Prenups: I’m Not Rich or Famous, So Why Bother?
A prenup (Binding Financial Agreements) allows you to enter into an agreement with your partner and set your own rules for the division of property in the event of separation.
You don’t need to be contemplating marriage to sign a prenup.
Usually, they are signed at the beginning of a relationship, however, they can be signed before or during a relationship as well (sometimes known as the mid-nup).
A Prenup Is the Cheapest, Most Flexible & Effective Way of Protecting Assets From a Partner
In other words, if you purchased an asset, say a house and you had significant equity in that asset prior to commencing the relationship, depending on the length of the relationship, all of that equity may form part of the asset pool available for distribution.
A prenup can also protect past and future inheritances, gifts from family members, and trust distributions.
For prenups to be valid, they must be in writing and signed by both parties in front of a solicitor after both parties have both received separate independent legal advice.
They cannot go to see the same solicitor.
A prenup ought to involve some very careful thinking and should be flexible enough to allow each of the parties to evolve.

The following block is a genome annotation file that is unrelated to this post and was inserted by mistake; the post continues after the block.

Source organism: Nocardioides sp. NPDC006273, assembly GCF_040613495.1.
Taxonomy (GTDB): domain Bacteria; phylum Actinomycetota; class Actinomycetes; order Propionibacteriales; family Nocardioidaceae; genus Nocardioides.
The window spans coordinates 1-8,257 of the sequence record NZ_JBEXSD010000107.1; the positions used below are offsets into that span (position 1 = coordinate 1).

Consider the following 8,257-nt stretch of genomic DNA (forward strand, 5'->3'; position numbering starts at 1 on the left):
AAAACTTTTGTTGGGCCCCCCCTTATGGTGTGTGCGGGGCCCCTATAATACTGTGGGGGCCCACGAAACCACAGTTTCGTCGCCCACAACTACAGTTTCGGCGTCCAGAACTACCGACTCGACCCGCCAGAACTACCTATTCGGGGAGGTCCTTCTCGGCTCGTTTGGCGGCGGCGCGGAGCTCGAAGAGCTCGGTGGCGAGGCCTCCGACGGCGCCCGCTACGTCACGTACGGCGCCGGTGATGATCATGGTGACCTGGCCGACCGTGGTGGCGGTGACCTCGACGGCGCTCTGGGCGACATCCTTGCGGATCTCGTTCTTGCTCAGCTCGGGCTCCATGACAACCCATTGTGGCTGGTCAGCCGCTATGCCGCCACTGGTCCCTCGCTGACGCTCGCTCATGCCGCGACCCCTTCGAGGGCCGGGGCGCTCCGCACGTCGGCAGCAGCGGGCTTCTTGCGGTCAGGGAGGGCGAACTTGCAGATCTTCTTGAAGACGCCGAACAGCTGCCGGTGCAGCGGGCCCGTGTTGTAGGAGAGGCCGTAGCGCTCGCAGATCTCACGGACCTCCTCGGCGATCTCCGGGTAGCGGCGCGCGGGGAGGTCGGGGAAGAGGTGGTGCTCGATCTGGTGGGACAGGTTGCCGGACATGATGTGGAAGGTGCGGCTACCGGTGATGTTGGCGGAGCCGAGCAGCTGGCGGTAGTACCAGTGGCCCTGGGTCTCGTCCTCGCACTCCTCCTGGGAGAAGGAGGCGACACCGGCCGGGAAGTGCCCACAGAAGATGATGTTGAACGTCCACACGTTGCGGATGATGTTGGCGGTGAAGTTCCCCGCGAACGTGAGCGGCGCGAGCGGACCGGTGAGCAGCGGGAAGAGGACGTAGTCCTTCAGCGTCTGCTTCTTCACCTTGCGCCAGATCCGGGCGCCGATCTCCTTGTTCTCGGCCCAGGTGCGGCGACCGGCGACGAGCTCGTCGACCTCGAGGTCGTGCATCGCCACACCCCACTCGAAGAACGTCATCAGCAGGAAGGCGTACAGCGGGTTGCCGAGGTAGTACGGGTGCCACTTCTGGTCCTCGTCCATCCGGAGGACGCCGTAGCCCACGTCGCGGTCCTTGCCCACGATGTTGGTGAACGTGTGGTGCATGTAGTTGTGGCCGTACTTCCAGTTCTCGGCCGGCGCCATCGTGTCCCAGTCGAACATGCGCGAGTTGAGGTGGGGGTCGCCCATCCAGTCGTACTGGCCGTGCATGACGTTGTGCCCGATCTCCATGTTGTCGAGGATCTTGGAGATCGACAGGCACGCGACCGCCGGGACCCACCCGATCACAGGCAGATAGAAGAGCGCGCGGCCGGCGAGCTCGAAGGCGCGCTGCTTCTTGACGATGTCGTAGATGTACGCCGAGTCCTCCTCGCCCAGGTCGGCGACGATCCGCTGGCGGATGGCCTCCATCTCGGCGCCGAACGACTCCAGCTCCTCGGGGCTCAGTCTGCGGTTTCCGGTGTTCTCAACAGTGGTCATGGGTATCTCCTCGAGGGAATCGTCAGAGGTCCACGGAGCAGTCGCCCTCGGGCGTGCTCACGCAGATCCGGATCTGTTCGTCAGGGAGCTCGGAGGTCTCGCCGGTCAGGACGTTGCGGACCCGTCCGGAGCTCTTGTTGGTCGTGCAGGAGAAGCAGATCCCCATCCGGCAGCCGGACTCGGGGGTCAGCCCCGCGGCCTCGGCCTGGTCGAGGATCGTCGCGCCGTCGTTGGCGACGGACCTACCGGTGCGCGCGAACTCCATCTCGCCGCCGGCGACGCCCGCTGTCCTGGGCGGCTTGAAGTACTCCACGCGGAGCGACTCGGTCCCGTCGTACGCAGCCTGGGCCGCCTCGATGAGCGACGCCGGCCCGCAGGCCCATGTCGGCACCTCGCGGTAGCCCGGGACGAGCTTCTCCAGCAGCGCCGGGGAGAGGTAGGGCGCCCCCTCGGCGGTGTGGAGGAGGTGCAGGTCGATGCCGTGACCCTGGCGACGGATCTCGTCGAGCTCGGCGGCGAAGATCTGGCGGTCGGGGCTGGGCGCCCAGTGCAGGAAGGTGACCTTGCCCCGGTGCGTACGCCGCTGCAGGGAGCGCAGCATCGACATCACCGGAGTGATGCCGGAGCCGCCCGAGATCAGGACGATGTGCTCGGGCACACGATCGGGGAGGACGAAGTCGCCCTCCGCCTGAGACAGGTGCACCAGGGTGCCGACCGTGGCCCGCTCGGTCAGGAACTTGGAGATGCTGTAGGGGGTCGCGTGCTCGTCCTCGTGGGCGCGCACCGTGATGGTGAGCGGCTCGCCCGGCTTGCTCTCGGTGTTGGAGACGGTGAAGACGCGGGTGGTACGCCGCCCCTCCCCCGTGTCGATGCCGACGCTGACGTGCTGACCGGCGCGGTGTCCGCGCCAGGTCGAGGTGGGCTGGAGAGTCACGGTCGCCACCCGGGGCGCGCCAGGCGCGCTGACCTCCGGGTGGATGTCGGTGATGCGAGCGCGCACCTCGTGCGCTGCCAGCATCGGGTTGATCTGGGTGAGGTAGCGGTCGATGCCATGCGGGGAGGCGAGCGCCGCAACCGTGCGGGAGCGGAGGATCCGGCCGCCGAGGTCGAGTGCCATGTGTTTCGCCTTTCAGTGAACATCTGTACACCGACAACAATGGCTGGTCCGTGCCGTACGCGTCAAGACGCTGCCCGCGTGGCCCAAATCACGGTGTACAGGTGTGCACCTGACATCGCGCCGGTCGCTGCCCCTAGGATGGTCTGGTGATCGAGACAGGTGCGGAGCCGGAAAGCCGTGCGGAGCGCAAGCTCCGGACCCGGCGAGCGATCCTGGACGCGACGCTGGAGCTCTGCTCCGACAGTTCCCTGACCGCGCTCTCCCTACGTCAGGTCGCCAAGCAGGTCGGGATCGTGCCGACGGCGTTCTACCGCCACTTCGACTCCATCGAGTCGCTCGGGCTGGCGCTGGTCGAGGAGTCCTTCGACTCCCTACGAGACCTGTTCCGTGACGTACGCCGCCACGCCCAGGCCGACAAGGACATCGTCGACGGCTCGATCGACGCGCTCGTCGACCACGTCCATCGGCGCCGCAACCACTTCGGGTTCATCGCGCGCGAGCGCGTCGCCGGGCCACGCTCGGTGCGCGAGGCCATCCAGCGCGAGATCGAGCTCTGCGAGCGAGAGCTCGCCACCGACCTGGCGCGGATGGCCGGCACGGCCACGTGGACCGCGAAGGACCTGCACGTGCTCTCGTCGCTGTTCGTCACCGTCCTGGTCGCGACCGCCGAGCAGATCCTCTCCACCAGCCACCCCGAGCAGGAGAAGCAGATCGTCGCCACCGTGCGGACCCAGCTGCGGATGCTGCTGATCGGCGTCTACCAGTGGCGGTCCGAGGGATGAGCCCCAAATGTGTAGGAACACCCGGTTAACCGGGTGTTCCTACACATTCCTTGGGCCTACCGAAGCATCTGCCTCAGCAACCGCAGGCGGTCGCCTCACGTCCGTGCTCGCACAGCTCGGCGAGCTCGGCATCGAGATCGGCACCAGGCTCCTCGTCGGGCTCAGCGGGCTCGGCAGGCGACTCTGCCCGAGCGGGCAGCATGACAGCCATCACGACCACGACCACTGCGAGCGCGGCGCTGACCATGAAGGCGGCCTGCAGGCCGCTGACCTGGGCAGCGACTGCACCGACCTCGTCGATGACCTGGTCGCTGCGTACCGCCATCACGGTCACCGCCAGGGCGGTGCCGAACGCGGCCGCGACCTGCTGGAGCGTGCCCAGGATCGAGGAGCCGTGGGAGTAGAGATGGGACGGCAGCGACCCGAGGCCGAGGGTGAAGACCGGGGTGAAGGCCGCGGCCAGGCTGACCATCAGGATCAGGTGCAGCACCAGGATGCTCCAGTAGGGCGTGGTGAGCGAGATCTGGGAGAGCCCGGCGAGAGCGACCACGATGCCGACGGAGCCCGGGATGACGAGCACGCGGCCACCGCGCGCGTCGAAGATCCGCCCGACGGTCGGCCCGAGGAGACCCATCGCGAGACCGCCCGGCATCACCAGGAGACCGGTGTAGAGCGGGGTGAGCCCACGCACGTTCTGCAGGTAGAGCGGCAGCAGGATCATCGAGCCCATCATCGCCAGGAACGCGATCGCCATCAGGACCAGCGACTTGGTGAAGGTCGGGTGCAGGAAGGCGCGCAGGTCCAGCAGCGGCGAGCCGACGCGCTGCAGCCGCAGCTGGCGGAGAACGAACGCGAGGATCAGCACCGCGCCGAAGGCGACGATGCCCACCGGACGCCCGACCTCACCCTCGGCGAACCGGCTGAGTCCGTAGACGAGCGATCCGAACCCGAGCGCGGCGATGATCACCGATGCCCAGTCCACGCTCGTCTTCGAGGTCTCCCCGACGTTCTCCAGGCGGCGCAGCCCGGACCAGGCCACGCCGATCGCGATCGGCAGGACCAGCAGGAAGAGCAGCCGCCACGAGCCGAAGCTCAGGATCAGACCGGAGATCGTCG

What is fair at the start of a relationship may be unfair later in the relationship particularly if one party has stopped work to raise children or moved cities to support their partner’s career.
If you already have a prenup and it has been in place for a number of years, it is recommended you review it regularly to ensure that it is keeping pace with any changes in your relationship.
For more information, read this blog – Pre-Nups: Out of Favour for Property Settlement?
For more information, contact Bambrick Legal today. We offer a free, no-obligation 15-min consultation for all enquiries.
You can also read more about our Estate Planning services here.